In the northwestern corner of the Roman Forum archeological site, you will find the ​​Arch of Septimius Severus. This powerful propaganda symbol of Rome’s power and conquest is definitely worth a visit during your trip to Rome. It is rich in history, symbolism, scandal, and artistic skill.

Commissioned by – you guessed it – a man named Septimius Severus, who happened to be the Roman Emperor, The Arch of Septimius Severus celebrates his victory, alongside his sons, over the Parthians. The depictions of their power can still be seen on the arch today… even if one of his sons’ legacies was removed from the stone after the other murdered him. But, we’ll get to that in a moment.

Let’s investigate why Rome’s Arch of Septimius Severus is so important, and some of the history and craftsmanship behind its creation. I’ll also share some tips to help you plan a great visit to this site!

History of the Arch of Septimius Severus in Rome

The Arch of Septimius Severus in Rome, a historic triumphal arch in the Roman Forum.
The Arch was built in honor of the emperor himself –Arch of Septimius Severus, Roman Forum- Rome, Italy” by Shawn Stilwell is licensed under CC BY-NC 2.0.

The Arch of Septimius Severus was created in the Roman Forum to commemorate the victory of Emperor Septimius Severus, with his sons Caracalla and Geta, against the Parthians in the late 100s CE.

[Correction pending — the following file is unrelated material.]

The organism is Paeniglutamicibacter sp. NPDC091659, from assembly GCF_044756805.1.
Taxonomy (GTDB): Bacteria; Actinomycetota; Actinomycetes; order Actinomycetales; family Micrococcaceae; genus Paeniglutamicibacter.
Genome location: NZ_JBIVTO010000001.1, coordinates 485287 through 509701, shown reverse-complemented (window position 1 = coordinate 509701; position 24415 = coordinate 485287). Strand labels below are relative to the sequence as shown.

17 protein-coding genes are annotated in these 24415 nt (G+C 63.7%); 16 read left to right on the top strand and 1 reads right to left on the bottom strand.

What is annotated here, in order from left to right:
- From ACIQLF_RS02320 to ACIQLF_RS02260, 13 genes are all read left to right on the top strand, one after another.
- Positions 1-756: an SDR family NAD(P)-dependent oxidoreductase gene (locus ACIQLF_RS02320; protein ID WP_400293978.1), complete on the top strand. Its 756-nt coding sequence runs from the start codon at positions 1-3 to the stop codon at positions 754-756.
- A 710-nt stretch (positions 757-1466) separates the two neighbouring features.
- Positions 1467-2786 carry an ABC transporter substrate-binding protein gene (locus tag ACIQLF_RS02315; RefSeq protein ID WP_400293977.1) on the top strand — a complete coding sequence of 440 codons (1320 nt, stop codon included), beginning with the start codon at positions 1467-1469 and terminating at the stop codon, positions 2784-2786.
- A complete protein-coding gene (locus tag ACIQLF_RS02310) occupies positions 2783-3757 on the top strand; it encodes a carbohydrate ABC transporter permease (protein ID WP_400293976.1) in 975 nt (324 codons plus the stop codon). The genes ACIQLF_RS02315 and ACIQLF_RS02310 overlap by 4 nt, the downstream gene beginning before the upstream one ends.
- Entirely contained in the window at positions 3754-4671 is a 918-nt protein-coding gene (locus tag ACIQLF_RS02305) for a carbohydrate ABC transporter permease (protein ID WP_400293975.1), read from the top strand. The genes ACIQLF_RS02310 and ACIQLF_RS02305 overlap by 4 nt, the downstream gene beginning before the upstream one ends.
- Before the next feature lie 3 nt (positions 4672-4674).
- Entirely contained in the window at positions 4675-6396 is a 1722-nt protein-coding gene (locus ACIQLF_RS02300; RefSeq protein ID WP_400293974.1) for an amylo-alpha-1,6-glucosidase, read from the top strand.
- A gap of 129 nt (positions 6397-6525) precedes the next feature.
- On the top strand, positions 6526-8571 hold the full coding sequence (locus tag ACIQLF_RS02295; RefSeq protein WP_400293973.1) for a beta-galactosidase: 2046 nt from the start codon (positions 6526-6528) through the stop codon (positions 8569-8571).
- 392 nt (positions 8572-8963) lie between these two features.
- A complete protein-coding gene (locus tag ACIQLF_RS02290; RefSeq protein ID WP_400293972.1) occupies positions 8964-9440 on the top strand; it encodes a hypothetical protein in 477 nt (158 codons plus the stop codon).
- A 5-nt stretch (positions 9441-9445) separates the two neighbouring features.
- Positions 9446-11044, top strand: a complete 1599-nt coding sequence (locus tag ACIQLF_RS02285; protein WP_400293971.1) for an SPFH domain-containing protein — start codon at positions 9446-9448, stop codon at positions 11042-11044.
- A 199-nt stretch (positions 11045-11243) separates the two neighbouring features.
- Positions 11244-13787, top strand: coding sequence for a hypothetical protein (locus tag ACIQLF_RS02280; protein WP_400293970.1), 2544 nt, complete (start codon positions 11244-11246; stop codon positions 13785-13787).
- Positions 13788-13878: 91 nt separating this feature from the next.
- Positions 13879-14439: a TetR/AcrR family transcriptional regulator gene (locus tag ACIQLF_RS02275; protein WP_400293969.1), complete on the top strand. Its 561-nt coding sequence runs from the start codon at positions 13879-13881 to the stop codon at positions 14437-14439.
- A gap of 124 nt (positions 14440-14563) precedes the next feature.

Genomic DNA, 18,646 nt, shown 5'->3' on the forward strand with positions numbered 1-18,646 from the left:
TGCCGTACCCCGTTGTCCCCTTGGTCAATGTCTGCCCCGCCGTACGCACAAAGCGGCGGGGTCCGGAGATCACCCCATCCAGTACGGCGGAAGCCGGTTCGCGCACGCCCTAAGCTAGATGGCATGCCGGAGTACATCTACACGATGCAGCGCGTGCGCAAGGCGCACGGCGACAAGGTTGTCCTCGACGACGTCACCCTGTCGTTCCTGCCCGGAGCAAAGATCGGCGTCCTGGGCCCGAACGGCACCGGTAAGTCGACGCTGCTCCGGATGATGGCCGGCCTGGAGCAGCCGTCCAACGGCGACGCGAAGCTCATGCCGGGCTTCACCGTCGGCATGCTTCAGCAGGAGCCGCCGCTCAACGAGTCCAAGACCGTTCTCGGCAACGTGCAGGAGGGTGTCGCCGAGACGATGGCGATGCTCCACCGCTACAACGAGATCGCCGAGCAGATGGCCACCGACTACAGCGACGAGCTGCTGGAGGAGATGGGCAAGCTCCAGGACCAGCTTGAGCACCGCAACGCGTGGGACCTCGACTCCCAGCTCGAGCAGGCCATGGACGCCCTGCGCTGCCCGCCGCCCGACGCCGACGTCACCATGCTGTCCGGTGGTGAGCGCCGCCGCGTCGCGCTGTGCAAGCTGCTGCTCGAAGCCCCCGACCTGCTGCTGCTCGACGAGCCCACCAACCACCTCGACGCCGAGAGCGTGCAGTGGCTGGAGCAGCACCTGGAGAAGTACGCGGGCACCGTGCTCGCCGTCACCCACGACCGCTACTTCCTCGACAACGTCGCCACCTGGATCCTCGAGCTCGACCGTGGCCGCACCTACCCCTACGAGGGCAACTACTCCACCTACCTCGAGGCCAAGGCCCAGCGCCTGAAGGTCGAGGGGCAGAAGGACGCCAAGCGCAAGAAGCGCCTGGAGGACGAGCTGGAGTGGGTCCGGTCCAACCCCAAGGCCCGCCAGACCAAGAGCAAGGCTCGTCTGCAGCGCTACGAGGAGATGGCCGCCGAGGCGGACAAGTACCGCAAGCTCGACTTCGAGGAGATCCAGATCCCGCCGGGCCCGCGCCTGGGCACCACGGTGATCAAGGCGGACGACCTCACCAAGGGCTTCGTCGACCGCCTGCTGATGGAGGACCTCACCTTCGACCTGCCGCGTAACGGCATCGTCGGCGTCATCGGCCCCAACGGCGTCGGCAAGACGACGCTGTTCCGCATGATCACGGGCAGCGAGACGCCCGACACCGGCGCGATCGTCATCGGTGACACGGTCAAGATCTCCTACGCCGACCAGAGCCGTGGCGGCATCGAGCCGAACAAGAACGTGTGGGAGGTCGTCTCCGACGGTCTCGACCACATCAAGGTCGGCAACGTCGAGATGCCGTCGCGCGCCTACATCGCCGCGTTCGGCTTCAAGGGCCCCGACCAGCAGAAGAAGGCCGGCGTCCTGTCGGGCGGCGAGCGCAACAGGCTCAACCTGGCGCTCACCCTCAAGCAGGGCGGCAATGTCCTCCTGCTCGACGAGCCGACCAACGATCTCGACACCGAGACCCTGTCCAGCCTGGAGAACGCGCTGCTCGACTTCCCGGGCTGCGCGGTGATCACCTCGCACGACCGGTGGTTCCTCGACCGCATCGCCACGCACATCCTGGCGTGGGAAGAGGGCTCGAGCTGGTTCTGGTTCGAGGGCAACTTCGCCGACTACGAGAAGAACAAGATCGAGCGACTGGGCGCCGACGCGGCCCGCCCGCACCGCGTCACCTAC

Septimius Severus was born in Leptis Magna, present day Al-Khums, Libya.

His sons Caracalla and Geta acted as co-emperors with their father for a few years prior to his death. After their father died, tensions rose between the brothers despite Septimius Severus’ hope that they could co-rule. The palace was divided and the brothers interacted only with the mediation of their mother and armed guards. Caracalla finally succeeded in having Geta assassinated a year later, through the guise of a peace talk. After that, Geta was removed from all records and memorials – including the arch – left only to the historians.

Read more: Monuments in Rome – 22 Must-See Gems for History Buffs

When Was the Arch Built?

Tourists are exploring the Arch of Septimius Severus with a private guide
The construction year of the Arch dates back to 203 CE –The arch of Septimius Severus, Rome” by 5telios is licensed under CC BY-NC-SA 2.0.

The Arch of Septimius Severus in Rome was completed in 203 CE. It was commissioned by Septimius Severus in celebration of his recent victories over the Parthians in modern-day Iran. There, Septimius Severus’ army conquered the city of Ctesiphon in 197 CE, and created the new Roman province of Mesopotamia in 199 CE. It is one of many Ancient Roman sites you can visit in the city.

Who Built the Arch of Septimius Severus

The marble portrait of the emperor Septimius Severus, in Rome